However, the Examination Guidelines also state that “even if a claim includes an expression where the scope cannot be identified, an examiner shall not immediately determine that the scope of the invention is unclear, but consider whether the scope of the invention can be understood by considering the statements of the description and drawings as well as common technical knowledge as of the filing”. The Examination Guidelines mention that there may be cases where a numerical range limitation that indicates either an upper limit or a lower limit is not necessarily determined to be unclear.


Judgment of the Intellectual Property High Court
(2019 (Gyo Ke) No. 10041, Date of Judgment: February 4, 2021)

(1) Outline
“2019 (Gyo Ke) No. 10041” was a case in which the validity of Patent No. 543762 titled “Surface Sheet for Wound Dressing Material and Wound Dressing Material” was tried in court.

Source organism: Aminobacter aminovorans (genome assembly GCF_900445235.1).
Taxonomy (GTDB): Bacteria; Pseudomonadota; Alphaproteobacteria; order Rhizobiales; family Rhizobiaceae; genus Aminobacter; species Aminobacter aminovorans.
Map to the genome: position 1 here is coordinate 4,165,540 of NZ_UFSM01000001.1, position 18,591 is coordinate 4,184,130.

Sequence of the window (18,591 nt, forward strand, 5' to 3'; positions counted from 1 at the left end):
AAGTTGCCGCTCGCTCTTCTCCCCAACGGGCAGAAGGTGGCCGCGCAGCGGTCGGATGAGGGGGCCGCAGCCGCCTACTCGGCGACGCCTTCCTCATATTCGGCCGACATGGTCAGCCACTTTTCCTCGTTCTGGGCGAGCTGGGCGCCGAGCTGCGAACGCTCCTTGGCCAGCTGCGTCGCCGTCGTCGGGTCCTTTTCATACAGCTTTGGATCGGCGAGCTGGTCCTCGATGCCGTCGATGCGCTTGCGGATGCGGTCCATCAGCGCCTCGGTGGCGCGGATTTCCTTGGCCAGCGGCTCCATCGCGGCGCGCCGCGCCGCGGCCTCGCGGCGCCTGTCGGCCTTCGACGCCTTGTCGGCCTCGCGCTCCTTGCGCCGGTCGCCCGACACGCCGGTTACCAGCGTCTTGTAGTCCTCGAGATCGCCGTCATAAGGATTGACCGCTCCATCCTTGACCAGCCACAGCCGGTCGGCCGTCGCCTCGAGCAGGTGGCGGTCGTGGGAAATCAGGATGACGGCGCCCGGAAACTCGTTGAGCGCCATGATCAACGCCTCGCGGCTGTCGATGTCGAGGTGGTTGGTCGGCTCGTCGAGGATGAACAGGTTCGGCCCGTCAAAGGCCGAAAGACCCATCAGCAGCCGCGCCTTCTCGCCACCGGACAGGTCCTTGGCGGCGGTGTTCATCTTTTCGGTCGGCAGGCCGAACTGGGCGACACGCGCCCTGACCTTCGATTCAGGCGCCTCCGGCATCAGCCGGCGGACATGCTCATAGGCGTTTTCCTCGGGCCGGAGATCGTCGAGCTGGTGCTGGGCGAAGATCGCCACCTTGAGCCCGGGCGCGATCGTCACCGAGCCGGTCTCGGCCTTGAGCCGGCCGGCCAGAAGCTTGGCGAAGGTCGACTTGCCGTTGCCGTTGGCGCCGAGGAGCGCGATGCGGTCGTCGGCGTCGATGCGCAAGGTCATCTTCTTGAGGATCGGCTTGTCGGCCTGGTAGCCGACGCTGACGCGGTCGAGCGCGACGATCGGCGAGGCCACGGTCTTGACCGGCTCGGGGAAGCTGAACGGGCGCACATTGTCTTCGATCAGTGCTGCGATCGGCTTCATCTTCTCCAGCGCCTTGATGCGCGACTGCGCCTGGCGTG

In this case, inventive step and support requirements were also tried in addition to the clarity requirements. This article will focus on the judgement in terms of the clarity requirements.


(2) Determination of Clarity
Claim 1 of this patent relates to a wound dressing material, and is described as follows.
[Claim 1] (underlined portions are amended recitations)
A wound dressing material comprising:
at least two layers of a liquid permeable layer (1) and an absorbent retaining layer (3),
wherein the liquid permeable layer (1) and the absorbent retaining layer (3) are directly laminated sequentially in this order from a side where a wound site (15) is faced when in use,
wherein the liquid permeable layer (1) includes a first surface (11) facing the wound site (15), a second surface (12) opposite the first surface (11), and through holes (13) penetrating through the two surfaces (11,12) in a thickness direction,
wherein a rate of hole area of the through holes (13) is 3.07% or more and the through holes (13) allow liquid to pass from the first surface (11) to the second surface (12),
wherein the first surface (11) is formed of a hydrophobic resin sheet material,
wherein the absorbent retaining layer (3) includes a sheet material capable of absorbing and retaining water,
wherein the absorbent retaining layer (3) is not integrated with the liquid permeable layer (1),
wherein the through holes (13) each have a depth of 100 to 2000 μm, and